‘When two hands touch, there is a sensuality of the flesh, an exchange of warmth, a feeling of pressure, of presence, a proximity of otherness that brings the other nearly as close as oneself. Perhaps closer. And if the two hands belong to one person, might this not enliven an uncanny sense of the otherness of the self, a literal holding oneself at a distance in the sensation of contact, the greeting of the stranger within? So much happens in a touch: an infinity of others—other beings, other spaces, other times—are aroused. […] These are entangled tales. Each is diffractively threaded through and enfolded in the other. Is that not in the nature of touching? Is touching not by its very nature always already an involution, invitation, invisitation, wanted or unwanted, of the stranger within?’(Karen Barad, On Touching—The Inhuman That Therefore I Am (v1.1), in: Susanne Witzgall, Kerstin Stakemeier (Ed.), Power of Material/Politics of Materiality, Berlin/Zurich 2017, p.153.)
Zuzanna Czebatul‘s work Spooning In Love And Anger V overwinds the moment of touch, which is usually of ephemeral nature, into an inseparably and absurdly looking fusion of intertwined arms and legs. These comic-like abstracted human limbs belong to bodies and identities, which seem to vanish in the complex entanglement, merging into collective unity. In the glass vitrine, an entangled ball rises up, caught in the midst of an ambivalent situation of fateful embrace, revealing to our gaze a ‘sensuality of the flesh’. Passion and struggle unify in pure touch, appearing to be inextricable, almost symbiotic.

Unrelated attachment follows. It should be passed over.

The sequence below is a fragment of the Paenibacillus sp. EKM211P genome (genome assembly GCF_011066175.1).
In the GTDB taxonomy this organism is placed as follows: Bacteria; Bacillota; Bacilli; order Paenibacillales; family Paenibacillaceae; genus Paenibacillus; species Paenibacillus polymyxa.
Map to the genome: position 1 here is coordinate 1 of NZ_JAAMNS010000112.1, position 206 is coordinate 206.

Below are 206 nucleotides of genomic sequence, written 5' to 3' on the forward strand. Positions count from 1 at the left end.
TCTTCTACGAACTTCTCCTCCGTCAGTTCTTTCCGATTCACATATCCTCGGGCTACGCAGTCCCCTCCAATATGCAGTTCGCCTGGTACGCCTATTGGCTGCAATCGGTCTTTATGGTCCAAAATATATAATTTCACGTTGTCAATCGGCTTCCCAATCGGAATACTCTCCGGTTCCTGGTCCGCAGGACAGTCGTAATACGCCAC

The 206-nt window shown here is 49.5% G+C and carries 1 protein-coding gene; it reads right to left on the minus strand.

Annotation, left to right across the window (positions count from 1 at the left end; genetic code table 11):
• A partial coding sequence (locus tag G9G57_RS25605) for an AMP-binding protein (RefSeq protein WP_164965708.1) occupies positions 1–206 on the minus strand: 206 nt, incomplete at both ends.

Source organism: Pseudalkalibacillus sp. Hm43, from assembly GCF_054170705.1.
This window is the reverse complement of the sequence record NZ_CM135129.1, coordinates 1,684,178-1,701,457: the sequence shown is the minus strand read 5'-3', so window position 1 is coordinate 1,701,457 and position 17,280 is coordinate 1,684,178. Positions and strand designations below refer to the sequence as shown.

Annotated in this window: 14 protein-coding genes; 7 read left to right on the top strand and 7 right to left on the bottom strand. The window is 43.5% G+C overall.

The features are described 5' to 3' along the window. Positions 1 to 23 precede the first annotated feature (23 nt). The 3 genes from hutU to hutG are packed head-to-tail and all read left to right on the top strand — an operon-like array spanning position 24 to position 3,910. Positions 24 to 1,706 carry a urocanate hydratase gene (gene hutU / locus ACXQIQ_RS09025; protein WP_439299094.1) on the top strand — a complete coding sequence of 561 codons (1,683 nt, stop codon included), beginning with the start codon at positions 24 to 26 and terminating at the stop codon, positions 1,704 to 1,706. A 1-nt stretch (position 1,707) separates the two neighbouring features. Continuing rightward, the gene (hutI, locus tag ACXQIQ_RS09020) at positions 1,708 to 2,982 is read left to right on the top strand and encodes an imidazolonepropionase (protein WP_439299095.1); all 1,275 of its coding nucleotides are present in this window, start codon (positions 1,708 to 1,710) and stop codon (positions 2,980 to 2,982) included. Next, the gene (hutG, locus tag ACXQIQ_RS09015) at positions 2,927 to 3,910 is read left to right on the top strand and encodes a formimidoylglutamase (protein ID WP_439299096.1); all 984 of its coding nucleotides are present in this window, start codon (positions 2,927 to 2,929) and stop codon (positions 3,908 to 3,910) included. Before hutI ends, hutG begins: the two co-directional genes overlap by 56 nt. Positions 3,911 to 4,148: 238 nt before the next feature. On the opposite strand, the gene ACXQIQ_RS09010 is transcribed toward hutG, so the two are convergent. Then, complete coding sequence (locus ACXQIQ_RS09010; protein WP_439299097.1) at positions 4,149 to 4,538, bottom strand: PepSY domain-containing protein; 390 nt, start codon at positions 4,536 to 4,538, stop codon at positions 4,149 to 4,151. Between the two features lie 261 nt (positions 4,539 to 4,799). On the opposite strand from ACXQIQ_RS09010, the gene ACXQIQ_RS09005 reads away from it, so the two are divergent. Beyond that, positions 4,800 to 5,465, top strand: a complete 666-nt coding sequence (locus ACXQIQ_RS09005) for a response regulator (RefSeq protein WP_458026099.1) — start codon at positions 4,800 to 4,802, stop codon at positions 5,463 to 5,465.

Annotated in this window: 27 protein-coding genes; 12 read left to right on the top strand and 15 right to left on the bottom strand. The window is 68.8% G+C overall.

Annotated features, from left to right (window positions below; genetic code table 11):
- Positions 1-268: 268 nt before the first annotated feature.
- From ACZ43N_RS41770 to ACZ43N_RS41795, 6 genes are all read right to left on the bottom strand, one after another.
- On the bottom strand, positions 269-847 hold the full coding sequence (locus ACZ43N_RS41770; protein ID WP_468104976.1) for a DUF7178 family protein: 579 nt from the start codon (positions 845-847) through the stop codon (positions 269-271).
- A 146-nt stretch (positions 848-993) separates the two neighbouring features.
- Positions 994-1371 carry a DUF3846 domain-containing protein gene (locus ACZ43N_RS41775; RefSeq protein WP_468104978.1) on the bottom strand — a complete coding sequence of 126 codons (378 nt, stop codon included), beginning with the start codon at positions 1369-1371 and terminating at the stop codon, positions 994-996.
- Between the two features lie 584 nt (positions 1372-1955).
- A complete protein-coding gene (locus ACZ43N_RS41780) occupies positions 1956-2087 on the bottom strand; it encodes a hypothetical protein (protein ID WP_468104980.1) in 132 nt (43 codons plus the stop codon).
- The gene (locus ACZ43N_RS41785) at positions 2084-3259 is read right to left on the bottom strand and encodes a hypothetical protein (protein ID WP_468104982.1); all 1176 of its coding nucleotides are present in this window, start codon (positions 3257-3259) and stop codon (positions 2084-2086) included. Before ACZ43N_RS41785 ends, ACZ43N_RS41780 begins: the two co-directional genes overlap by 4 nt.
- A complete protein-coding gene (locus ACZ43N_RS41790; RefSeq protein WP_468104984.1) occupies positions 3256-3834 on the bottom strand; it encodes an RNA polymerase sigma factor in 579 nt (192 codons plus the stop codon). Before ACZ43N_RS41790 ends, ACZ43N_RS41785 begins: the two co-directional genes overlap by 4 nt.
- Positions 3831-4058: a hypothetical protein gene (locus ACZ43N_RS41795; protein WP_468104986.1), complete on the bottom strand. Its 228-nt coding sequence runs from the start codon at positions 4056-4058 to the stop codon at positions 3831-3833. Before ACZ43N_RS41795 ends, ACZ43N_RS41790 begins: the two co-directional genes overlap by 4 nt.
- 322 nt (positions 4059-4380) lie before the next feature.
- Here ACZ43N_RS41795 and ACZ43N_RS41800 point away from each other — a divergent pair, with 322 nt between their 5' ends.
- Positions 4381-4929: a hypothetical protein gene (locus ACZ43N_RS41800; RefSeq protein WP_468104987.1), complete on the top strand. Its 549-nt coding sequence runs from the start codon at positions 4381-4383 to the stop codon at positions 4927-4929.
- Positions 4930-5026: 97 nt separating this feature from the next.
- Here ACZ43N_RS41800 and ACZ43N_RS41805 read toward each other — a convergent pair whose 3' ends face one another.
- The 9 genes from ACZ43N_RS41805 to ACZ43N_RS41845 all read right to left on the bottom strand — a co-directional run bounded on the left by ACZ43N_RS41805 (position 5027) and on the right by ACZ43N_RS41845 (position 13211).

It is the fetishizing and public nature of the display situation which also debars from the impenetrable, seemingly intimate intensity on the inside. Only with our gaze may we assess the situation and materials, whose textures are shimmering in the light. Czebatul‘s presentation intertwines questions of touch, intimacy, and inter- or else intra-subjective entanglement in ways that — intensified by the specific exhibition format — can be short-circuited with issues of desire, their construction and economy, as well as their relation to voyeurism. Likewise, our role as viewers within this play of power negotiation through touch and gaze, between the public sphere and intimacy remains unclear. While we scan the sculpture and its displayed body situation, something seems to be segregating before our very eyes: this ambiguous bodily intimacy and its entanglement with an ‘infinity of others’ proves to be, here and for now, inaccessible to us.